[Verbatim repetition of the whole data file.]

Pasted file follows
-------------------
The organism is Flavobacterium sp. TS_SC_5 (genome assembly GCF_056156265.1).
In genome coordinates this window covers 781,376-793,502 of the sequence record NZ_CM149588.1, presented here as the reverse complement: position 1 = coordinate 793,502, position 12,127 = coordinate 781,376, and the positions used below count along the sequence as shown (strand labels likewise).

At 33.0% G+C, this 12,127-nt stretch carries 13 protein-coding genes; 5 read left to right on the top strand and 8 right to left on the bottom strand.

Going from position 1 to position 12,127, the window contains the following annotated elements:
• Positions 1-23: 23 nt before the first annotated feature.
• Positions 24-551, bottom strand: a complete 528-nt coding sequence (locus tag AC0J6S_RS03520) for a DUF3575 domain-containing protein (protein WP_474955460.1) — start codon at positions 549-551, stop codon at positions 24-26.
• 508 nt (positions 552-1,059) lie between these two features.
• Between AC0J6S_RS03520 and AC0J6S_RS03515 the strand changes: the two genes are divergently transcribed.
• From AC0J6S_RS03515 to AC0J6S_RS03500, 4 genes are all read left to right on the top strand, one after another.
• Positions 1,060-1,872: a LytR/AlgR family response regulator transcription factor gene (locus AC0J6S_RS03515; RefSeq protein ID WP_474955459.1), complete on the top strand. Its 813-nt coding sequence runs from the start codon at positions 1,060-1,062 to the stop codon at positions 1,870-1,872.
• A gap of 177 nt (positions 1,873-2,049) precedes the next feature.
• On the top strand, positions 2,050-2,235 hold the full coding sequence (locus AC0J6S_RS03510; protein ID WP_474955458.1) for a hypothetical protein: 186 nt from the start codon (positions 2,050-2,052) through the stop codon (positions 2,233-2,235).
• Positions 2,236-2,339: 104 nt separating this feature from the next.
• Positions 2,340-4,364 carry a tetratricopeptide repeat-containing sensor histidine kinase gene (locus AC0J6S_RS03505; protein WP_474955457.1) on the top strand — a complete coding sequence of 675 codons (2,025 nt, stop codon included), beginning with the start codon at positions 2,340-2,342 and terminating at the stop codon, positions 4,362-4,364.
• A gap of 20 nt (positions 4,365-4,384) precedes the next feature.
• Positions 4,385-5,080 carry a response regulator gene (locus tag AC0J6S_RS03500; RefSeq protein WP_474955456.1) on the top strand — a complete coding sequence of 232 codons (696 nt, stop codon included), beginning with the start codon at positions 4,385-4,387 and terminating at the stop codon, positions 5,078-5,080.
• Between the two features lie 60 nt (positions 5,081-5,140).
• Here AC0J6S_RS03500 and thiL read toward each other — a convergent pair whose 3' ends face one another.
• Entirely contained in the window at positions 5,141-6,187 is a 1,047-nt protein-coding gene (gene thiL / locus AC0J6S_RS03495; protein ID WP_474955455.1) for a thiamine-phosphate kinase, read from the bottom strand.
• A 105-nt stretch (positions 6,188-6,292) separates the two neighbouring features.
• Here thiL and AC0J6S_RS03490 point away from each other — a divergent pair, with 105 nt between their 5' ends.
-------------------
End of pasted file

The organism is Flavobacterium sp. TS_SC_5 (genome assembly GCF_056156265.1).
In genome coordinates this window covers 781,376-793,502 of the sequence record NZ_CM149588.1, presented here as the reverse complement: position 1 = coordinate 793,502, position 12,127 = coordinate 781,376, and the positions used below count along the sequence as shown (strand labels likewise).

At 33.0% G+C, this 12,127-nt stretch carries 13 protein-coding genes; 5 read left to right on the top strand and 8 right to left on the bottom strand.

Going from position 1 to position 12,127, the window contains the following annotated elements:
• Positions 1-23: 23 nt before the first annotated feature.
• Positions 24-551, bottom strand: a complete 528-nt coding sequence (locus tag AC0J6S_RS03520) for a DUF3575 domain-containing protein (protein WP_474955460.1) — start codon at positions 549-551, stop codon at positions 24-26.
• 508 nt (positions 552-1,059) lie between these two features.
• Between AC0J6S_RS03520 and AC0J6S_RS03515 the strand changes: the two genes are divergently transcribed.
• From AC0J6S_RS03515 to AC0J6S_RS03500, 4 genes are all read left to right on the top strand, one after another.
• Positions 1,060-1,872: a LytR/AlgR family response regulator transcription factor gene (locus AC0J6S_RS03515; RefSeq protein ID WP_474955459.1), complete on the top strand. Its 813-nt coding sequence runs from the start codon at positions 1,060-1,062 to the stop codon at positions 1,870-1,872.
• A gap of 177 nt (positions 1,873-2,049) precedes the next feature.
• On the top strand, positions 2,050-2,235 hold the full coding sequence (locus AC0J6S_RS03510; protein ID WP_474955458.1) for a hypothetical protein: 186 nt from the start codon (positions 2,050-2,052) through the stop codon (positions 2,233-2,235).
• Positions 2,236-2,339: 104 nt separating this feature from the next.
• Positions 2,340-4,364 carry a tetratricopeptide repeat-containing sensor histidine kinase gene (locus AC0J6S_RS03505; protein WP_474955457.1) on the top strand — a complete coding sequence of 675 codons (2,025 nt, stop codon included), beginning with the start codon at positions 2,340-2,342 and terminating at the stop codon, positions 4,362-4,364.
• A gap of 20 nt (positions 4,365-4,384) precedes the next feature.
• Positions 4,385-5,080 carry a response regulator gene (locus tag AC0J6S_RS03500; RefSeq protein WP_474955456.1) on the top strand — a complete coding sequence of 232 codons (696 nt, stop codon included), beginning with the start codon at positions 4,385-4,387 and terminating at the stop codon, positions 5,078-5,080.
• Between the two features lie 60 nt (positions 5,081-5,140).
• Here AC0J6S_RS03500 and thiL read toward each other — a convergent pair whose 3' ends face one another.
• Entirely contained in the window at positions 5,141-6,187 is a 1,047-nt protein-coding gene (gene thiL / locus AC0J6S_RS03495; protein ID WP_474955455.1) for a thiamine-phosphate kinase, read from the bottom strand.
• A 105-nt stretch (positions 6,188-6,292) separates the two neighbouring features.
• Here thiL and AC0J6S_RS03490 point away from each other — a divergent pair, with 105 nt between their 5' ends.